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Old February 14th, 2020, 10:06 AM #21
Pinecone Pinecone is offline
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Originally Posted by PowPow View Post
Walnut was fine most of the time, but every so often I'd encounter a case that was very tight when seating the primer. That stopped happening when started running them through the wet tumbler with pins every so often. I can only attribute that to build up of crud in the primer pockets. Everything else remained constant. Same powder, primers, cases, bullets, press, and person.

I use Starline brass and Federal primers. I don't remember having this issue with Winchester primers though. Maybe more build up from the softer Federal primers? Or, maybe you're doing something different with the dry tumbling than walnut and dillon polish?
I tumble in corn cob. With the primers IN the case.

The primer cup covers the sides of the primer pocket. How is crud going to build up there.

Maybe if you decapped first, then tumbled, the tumbling moved the crud.
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Old February 14th, 2020, 10:08 AM #22
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The purpose (for me) of the SS/wet tumbling is not so much to polish the cases, although they do come out very shiny, but to clean the inside of the case necks. My other method of inside neck polishing is very time and hand intensive. My main gripe with SS/wet tumbling is that the outside and inside deburr/chamfer on the neck mouth gets beat up, and I'm frequently having to re-chamfer them. And it's not great at cleaning the inside of the necks on cases less than 30 cal. anyways.
The strange thing is, most everything I have read is that you WANT the thin layer of carbon in the case neck to give you consistent bullet pull forces.

So you use a method of cleaning that takes much more work, and then MAKES even more work????????

Yeah, that makes sense.
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Old February 14th, 2020, 11:35 AM #23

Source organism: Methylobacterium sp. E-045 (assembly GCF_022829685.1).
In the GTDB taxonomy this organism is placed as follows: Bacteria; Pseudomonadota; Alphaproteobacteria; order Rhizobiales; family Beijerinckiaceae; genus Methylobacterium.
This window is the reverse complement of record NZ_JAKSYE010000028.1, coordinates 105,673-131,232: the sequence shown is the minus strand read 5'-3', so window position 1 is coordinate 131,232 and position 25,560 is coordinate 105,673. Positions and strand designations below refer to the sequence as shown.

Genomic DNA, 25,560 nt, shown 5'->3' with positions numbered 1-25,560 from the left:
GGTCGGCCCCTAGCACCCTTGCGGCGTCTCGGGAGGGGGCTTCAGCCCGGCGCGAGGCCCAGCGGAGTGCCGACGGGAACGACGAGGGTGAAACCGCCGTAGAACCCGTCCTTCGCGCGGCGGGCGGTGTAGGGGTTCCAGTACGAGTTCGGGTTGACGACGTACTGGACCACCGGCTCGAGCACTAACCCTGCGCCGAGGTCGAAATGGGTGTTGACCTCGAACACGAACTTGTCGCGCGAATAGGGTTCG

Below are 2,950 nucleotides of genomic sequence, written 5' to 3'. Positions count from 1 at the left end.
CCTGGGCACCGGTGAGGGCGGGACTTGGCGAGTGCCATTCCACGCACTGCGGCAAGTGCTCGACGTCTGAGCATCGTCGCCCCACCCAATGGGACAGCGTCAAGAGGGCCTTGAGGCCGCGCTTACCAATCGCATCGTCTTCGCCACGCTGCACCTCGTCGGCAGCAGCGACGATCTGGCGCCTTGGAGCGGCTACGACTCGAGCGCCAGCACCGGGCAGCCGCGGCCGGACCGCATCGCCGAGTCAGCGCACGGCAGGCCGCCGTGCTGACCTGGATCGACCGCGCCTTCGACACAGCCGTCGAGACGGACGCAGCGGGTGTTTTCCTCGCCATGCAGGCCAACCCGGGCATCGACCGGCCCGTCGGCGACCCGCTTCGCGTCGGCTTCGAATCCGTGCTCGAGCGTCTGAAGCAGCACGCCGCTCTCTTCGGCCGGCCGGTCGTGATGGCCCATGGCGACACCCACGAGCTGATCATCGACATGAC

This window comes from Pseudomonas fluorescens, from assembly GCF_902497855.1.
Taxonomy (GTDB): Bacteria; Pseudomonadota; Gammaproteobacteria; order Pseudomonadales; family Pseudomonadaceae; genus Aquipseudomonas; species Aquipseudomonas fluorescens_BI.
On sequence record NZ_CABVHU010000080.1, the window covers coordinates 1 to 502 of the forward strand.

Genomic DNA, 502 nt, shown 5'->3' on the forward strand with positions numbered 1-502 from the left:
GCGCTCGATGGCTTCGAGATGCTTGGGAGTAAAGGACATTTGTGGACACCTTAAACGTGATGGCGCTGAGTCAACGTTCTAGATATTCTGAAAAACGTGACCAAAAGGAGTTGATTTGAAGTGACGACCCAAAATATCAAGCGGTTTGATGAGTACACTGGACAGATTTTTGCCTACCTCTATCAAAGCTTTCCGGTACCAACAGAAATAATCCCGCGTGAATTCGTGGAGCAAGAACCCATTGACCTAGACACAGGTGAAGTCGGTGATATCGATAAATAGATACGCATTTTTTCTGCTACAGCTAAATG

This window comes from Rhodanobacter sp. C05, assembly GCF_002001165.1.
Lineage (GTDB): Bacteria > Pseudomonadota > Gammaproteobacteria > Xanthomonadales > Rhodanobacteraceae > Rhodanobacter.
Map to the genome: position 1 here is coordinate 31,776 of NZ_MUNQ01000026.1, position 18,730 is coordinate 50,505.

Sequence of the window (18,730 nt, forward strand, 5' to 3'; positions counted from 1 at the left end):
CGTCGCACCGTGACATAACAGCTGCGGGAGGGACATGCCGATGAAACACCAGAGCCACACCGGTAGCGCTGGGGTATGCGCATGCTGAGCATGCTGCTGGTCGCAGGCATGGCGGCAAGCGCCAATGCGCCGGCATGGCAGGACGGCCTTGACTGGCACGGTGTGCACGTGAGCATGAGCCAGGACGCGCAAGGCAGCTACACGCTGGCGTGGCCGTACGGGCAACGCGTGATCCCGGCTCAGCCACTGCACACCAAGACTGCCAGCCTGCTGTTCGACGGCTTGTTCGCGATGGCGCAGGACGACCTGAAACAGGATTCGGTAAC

Speed3 Speed3 is offline
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Originally Posted by Pinecone View Post
The strange thing is, most everything I have read is that you WANT the thin layer of carbon in the case neck to give you consistent bullet pull forces.
Correct... I brush my necks and even lube the inside of the neck and bullet for consistency and have decreased my vertical spread at midrange(the is match type stuff, not plinking). A shooting buddy has the force meter gauge and noticed a difference in seating pressure by lubing necks and a decrease in vertical spread also.

Everyone has their own methodology I guess, but I can tell you I've seen a difference at 600 yards. The difference would be more noticeable at 1k.
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Old February 14th, 2020, 08:55 PM #24
KRC KRC is offline
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There are ways to get "consistent bullet pull forces" other than a layer of carbon. Which wet/SS pin tumbling does not remove completely anyways, at least for me on less than 30 cal cases. For example, one could brush the inside of case necks with a bronze brush with a strip of KrazyKloth. Or use moly coated bullets. (Don't even THINK about rehashing that one!) Or straight up lube the necks with either a powder or liquid/grease. Or some combination of these. I've never relied on neck "carbon" as a lube as I consider this is just loading with dirty necks, and likely introducing more inconsistency, rather than less.

FYI - by using ultrasound cleaning, followed by wet/SS pin tumbling with cleaning solution, the gross morphology of the carbon and other buildup on the inside of the case necks is dramatically reduced, and then much easier to clean than without the tumbling process. And the cases are VERY clean and shiny. And the inside of the cases are completely cleaned of combustion crud that is likely changing, in an inconsistent manner, the internal volume of the cases.

It is true that I'm identifying issues with wet/SS tumbling, and am not completely sold on the process yet, but, like many other ideas I am made aware of by other shooters, I thought I'd give it a try. And as I encounter issues, I work to resolve them. And maybe eventually trash the idea. I'm not there with this yet, but if I do reject the process, it's not because someone posted ill informed opinion, but because I've been there/done that.

While I suggested to the OP to try tumbling prior to resizing, this was in the spirit of suggesting a possible solution to his particular problem, not stating that "my way is better" or even without issues.

PS - I don't do "plinking" or "blasting" ammo.

Last edited by KRC; February 15th, 2020 at 06:21 AM.
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Old February 14th, 2020, 11:22 PM #25
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Quote:
Originally Posted by Pinecone View Post
I tumble in corn cob. With the primers IN the case.

The primer cup covers the sides of the primer pocket. How is crud going to build up there.

Maybe if you decapped first, then tumbled, the tumbling moved the crud.
I dry tumble with primers in, but used walnut. I only started decapping when I wanted to try wet with stainless to clean the pockets. I could have used a tool to do that as well.

I don't know how that stuff was building up like that. I have anywhere from 12-20 loads on some of my 45 brass. I don't wet tumble my rifle brass.
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